As a result, the case attracted a substantial amount of public attention, leading to broad public sentiment towards the Dong Tam people. Following these developments, the state’s strong, negative responses began to shift. The first shift was evident when some National Assembly (NA) delegates, retired officials and state-controlled newspapers also doubted the use of an aggressive/oppressive approach, which positioned villagers against the state. Leading NA delegate Nguyen Si Dung stated “I do not believe the Dong Tam people are an enemy of the State.” He made the statement on his personal Facebook account. These developments, as well as the determination of Dong Tam people, as shown by their detention of state officials, created pressure and drove the authorities to negotiate with the people.

The outcome of negotiation and likely impact

The negotiation was headed by Hanoi mayor Nguyen Duc Chung. Chung was appointed to his current job in December 2015. He has a background as a major general and was the recipient of various state medals. After making contact with the people by phone, Chung won over the people of Dong Tam in a meeting with a promise that the state would not launch an attack on the commune to rescue the police officers. In addition, Chung announced an order to investigate the state’s land use in Dong Tam with a report to be submitted in 45 days. The conciliatory nature of Chung impressed the people and at 2.40 pm Vietnamese time on April 22 an agreement that ended the week long standoff was signed by Chung and a representative of the Dong Tam people.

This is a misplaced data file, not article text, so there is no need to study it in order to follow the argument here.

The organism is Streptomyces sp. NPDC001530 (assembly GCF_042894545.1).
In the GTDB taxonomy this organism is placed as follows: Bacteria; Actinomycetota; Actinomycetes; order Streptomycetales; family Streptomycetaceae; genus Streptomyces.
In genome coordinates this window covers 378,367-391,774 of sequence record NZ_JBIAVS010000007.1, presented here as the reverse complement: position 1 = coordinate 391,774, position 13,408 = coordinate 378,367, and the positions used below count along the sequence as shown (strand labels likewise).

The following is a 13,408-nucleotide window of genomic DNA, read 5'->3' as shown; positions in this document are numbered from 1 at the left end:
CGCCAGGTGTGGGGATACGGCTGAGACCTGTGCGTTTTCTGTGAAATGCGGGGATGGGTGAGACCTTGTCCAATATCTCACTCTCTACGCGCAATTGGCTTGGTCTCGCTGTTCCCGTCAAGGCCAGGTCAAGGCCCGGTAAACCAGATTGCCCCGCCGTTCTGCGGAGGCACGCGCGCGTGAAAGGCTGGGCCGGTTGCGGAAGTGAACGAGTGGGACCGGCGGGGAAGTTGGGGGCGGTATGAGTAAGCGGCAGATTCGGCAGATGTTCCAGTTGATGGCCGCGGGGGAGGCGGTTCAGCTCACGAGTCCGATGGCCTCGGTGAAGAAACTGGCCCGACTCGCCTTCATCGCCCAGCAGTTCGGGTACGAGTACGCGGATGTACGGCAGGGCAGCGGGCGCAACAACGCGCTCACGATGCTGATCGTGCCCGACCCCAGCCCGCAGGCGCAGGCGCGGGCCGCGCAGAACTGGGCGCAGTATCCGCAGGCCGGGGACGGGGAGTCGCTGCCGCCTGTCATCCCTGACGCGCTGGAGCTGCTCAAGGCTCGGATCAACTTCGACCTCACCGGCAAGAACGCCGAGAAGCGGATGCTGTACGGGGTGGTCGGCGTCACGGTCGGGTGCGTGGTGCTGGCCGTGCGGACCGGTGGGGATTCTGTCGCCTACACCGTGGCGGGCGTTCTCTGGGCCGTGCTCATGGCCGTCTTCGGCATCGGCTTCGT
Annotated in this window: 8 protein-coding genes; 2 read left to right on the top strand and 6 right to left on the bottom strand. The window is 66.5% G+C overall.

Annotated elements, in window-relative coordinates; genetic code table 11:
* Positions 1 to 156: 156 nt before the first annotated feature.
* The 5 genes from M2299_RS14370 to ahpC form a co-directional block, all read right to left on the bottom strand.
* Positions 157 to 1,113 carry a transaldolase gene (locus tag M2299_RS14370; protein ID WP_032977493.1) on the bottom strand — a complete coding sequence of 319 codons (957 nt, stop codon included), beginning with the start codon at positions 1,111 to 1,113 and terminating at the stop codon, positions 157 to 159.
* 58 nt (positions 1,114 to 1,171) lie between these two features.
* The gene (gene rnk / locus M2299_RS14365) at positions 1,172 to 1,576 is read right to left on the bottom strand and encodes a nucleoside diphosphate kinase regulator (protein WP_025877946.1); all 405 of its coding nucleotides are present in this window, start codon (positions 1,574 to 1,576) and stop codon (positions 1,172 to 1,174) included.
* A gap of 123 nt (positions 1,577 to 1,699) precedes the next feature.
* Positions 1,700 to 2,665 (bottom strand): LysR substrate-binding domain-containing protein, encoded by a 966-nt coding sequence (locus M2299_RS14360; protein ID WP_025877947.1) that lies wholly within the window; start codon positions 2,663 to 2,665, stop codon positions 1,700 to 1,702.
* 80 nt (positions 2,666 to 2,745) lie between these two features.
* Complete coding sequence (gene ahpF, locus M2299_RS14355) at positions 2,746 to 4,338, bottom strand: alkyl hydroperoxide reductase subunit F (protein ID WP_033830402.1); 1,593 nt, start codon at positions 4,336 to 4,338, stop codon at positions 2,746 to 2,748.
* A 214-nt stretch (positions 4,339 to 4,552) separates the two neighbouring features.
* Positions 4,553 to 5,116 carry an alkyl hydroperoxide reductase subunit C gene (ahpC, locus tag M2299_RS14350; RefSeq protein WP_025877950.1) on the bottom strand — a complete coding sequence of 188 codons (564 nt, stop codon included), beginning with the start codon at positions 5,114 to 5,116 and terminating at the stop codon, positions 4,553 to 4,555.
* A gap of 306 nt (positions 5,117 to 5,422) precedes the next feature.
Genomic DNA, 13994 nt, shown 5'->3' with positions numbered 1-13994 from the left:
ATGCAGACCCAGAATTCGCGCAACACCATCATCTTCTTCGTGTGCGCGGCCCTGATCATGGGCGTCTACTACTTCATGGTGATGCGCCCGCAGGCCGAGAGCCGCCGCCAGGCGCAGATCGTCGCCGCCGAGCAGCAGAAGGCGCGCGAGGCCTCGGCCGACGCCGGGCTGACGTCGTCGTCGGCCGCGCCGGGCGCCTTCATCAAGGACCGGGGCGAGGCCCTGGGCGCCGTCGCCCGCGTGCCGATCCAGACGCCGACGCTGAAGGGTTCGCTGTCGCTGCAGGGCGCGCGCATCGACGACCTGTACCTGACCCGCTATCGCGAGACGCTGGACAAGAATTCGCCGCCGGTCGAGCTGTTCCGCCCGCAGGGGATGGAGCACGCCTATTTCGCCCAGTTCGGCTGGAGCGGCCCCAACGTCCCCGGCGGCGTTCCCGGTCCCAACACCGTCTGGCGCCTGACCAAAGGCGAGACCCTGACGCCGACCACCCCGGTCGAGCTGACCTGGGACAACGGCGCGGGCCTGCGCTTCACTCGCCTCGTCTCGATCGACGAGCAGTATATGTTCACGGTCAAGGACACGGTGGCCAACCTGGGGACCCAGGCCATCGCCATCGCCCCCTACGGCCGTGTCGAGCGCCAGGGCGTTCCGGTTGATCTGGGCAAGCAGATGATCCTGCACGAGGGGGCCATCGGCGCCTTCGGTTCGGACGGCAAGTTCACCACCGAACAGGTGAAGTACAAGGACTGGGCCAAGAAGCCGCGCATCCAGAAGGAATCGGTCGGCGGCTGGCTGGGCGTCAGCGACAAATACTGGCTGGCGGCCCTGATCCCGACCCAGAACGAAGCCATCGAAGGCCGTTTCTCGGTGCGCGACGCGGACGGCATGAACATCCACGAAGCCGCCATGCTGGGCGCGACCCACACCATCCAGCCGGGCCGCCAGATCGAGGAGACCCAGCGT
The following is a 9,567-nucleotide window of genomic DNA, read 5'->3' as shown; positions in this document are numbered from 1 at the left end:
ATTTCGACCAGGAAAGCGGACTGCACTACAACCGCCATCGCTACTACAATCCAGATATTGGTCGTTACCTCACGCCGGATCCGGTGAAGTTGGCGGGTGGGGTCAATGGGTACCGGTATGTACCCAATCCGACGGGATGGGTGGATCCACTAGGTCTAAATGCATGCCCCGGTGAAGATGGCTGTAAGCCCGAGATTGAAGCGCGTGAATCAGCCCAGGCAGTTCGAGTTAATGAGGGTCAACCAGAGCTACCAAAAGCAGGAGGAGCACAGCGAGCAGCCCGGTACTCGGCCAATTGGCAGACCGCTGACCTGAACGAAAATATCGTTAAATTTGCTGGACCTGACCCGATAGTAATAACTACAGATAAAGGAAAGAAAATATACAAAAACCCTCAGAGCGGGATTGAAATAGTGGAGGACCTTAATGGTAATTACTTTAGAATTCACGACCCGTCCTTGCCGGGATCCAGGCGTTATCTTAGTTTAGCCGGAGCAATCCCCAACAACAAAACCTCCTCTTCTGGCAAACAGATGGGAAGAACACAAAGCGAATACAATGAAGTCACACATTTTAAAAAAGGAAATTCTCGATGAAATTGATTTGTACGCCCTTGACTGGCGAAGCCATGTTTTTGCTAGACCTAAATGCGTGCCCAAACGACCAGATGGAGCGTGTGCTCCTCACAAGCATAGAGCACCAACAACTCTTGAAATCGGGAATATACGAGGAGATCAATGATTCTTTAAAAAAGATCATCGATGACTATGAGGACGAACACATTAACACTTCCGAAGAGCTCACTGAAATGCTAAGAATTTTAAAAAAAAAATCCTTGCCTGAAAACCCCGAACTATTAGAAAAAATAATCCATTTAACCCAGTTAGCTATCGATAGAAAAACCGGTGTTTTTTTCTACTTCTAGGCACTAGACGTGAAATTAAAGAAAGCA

In the agreement, Chung, on behalf of the municipal government made three commitments. First, he would not file criminal charges against the Dong Tam people. This is significant as in the past, criminal charges have followed after the end of violent land disputes. Second, Chung would investigate the management and the land use in the Dong Tam area. Finally, Chung would investigate the police treatment of a protester who suffered an injury during the dispute.

A number of implications can be drawn from the dramatic developments that occurred during the last few days and their likely impact.

First, the detention of police officials has demonstrated Vietnamese land protesters are increasingly prepared to confront the state to protect what they regard as their land. In turn, this willingness for direct action has made the problem of enforcing socialist laws much more difficult for the government.

Second, social media is undoubtedly weakening the government’s ability to control the narrative and public opinion. Indeed, this was evident in the change from an oppressive approach to a softer, more conciliatory, response from the state.

Third, it is too early to tell whether the agreement reached in Dong Tam was a tactical move by the state to avoid broad civil unrest or whether these events signal a genuine commitment by the state to listen and honor the wishes of the people for real land tenure rights.

Fourth, the agreement has not addressed the underlying causes of the dispute. These include the unlimited opportunities for state officials to misappropriate land in a non-transparent manner, the recognition and the legal enforcement of people’s land use rights and the payment of fair compensation for state’s land acquisition.

Despite these shortcomings, the agreement that was reached in Dong Tam could be a model for other local governments in Vietnam and in neighboring socialist states to study to resolve similar types of land and environmental disputes.

Toan Le is a lecturer in the Monash Business School, at Monash University in Australia. He has written extensively on constitutional and land tenure reforms in Vietnam.